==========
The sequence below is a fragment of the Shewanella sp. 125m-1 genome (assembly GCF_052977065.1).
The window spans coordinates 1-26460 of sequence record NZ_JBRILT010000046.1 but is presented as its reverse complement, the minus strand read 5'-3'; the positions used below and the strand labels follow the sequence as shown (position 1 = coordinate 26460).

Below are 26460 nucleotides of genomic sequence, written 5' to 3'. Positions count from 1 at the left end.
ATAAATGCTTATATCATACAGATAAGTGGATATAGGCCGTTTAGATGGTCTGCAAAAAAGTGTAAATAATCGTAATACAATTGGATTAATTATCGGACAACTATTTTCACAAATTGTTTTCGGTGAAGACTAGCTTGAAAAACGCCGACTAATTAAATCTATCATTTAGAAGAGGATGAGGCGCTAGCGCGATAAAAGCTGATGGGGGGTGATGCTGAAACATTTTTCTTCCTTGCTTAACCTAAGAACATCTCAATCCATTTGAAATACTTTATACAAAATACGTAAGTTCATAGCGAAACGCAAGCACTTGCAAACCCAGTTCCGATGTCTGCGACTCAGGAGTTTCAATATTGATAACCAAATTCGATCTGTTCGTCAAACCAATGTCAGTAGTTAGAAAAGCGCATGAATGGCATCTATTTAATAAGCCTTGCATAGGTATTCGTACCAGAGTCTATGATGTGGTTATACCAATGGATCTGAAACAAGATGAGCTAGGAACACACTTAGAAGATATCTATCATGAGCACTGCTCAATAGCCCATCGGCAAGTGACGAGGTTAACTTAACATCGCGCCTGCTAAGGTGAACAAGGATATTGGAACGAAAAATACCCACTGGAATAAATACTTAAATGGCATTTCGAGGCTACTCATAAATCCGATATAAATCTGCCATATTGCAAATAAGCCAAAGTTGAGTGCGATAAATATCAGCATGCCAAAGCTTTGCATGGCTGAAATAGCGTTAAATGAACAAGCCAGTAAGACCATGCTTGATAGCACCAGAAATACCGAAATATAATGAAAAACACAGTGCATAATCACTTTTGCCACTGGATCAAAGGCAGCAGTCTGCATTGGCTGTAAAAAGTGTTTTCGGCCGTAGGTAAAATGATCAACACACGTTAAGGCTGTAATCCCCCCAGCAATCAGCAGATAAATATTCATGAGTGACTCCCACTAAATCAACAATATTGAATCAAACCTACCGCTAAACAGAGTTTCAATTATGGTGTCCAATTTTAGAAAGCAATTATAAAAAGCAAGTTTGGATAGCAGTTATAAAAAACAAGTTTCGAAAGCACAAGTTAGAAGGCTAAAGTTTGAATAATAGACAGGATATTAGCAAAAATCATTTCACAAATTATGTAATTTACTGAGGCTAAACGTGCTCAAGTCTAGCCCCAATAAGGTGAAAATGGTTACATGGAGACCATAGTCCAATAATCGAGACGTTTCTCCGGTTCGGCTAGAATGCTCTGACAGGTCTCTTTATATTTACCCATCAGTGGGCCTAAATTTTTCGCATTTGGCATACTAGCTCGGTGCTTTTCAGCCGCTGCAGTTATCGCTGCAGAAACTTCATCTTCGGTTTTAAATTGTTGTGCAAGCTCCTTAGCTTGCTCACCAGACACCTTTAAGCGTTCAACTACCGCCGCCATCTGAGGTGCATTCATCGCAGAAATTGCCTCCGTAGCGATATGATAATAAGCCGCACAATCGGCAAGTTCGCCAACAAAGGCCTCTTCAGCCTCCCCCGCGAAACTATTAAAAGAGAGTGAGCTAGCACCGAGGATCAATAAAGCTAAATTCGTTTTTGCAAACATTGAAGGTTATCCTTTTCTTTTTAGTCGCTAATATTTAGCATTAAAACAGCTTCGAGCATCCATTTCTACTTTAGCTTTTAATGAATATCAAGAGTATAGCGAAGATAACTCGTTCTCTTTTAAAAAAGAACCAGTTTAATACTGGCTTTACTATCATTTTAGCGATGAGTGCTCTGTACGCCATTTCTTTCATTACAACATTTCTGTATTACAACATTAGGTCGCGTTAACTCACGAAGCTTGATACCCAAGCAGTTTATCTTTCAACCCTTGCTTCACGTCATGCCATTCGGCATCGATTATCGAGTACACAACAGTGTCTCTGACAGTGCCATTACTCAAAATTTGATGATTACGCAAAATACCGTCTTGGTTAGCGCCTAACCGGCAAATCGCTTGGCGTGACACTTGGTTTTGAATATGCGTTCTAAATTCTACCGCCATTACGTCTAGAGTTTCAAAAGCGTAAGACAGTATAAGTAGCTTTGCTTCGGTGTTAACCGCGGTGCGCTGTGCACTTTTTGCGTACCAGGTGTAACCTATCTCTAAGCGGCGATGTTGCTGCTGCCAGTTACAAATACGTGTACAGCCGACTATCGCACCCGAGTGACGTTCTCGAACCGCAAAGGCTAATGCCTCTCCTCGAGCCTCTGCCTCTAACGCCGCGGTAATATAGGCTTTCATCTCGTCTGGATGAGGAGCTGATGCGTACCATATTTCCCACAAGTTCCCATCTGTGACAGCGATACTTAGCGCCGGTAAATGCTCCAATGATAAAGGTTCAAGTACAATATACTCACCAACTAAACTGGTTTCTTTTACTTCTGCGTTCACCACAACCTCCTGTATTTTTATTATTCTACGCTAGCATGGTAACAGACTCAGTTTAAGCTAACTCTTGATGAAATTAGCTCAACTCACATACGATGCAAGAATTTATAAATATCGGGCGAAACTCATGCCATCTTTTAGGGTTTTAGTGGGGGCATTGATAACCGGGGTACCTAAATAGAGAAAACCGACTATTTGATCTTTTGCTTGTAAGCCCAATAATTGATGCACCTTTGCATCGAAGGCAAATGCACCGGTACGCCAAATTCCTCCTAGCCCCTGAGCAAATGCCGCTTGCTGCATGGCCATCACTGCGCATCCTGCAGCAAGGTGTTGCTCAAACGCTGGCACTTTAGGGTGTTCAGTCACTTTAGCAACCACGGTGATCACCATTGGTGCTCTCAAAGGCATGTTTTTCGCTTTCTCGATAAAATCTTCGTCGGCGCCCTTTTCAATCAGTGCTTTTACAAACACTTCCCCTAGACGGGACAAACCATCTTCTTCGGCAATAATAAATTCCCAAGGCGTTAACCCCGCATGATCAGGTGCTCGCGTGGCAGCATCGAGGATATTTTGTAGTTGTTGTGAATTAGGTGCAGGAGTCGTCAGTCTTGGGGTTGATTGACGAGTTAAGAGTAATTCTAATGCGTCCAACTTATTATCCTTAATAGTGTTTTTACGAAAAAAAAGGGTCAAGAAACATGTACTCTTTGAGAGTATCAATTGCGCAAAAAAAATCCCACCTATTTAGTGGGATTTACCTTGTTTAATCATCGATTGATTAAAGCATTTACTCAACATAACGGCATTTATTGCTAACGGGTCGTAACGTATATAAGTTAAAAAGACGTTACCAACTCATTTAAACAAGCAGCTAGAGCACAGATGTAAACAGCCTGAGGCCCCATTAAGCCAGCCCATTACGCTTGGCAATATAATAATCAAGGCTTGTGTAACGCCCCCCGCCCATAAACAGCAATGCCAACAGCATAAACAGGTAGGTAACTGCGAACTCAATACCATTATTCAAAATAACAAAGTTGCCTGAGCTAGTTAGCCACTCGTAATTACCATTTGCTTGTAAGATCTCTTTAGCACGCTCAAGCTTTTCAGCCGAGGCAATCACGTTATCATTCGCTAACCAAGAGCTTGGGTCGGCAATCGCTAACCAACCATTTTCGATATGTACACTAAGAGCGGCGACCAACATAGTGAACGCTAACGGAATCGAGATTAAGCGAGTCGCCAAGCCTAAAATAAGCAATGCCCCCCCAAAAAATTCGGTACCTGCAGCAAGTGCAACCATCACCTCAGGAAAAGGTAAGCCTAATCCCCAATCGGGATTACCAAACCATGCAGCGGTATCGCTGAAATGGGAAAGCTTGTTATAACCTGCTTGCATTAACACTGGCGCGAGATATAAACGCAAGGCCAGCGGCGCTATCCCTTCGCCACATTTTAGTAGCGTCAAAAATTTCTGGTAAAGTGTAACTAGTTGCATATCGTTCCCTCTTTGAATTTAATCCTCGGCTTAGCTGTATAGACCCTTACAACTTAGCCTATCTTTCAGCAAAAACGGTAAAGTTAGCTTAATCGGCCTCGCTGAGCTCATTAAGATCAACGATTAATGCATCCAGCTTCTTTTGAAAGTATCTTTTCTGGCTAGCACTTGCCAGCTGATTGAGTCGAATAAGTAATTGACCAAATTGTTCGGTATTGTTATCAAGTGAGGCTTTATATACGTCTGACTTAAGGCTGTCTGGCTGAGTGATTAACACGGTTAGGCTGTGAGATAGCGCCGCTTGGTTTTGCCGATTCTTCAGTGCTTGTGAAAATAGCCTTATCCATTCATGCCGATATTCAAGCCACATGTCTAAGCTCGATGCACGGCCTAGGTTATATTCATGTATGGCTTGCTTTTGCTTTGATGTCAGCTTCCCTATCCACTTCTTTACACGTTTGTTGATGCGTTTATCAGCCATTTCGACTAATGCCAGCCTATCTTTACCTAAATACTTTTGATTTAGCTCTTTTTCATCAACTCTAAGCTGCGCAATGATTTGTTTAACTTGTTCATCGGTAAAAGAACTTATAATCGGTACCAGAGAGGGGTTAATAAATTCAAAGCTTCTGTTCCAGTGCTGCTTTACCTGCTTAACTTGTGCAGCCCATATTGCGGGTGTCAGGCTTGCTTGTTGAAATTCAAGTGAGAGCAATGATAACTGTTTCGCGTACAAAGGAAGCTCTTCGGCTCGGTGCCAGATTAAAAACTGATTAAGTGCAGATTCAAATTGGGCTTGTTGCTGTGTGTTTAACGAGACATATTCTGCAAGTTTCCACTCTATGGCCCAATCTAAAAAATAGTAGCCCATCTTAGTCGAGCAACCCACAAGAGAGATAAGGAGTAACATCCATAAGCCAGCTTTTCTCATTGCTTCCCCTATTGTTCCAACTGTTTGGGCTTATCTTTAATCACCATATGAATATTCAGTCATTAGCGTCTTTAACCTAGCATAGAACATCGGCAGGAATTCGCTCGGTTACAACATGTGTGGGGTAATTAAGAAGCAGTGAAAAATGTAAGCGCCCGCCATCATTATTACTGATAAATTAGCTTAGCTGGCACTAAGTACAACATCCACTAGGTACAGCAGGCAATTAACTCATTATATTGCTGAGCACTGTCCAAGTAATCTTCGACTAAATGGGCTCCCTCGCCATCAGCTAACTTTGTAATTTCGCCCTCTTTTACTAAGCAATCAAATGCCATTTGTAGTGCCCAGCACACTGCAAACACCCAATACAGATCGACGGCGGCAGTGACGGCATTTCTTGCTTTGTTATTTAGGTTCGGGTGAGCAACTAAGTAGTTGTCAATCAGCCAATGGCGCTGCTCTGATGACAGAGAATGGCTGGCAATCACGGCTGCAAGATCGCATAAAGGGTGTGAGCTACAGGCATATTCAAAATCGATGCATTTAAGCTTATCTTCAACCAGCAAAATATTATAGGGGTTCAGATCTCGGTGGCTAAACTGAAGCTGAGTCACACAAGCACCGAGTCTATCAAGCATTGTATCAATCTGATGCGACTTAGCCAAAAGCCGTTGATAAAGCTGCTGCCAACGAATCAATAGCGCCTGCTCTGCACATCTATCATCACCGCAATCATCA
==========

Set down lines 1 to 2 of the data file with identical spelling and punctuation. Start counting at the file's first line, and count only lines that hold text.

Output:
The sequence below is a fragment of the Shewanella sp. 125m-1 genome (assembly GCF_052977065.1).
The window spans coordinates 1-26460 of sequence record NZ_JBRILT010000046.1 but is presented as its reverse complement, the minus strand read 5'-3'; the positions used below and the strand labels follow the sequence as shown (position 1 = coordinate 26460).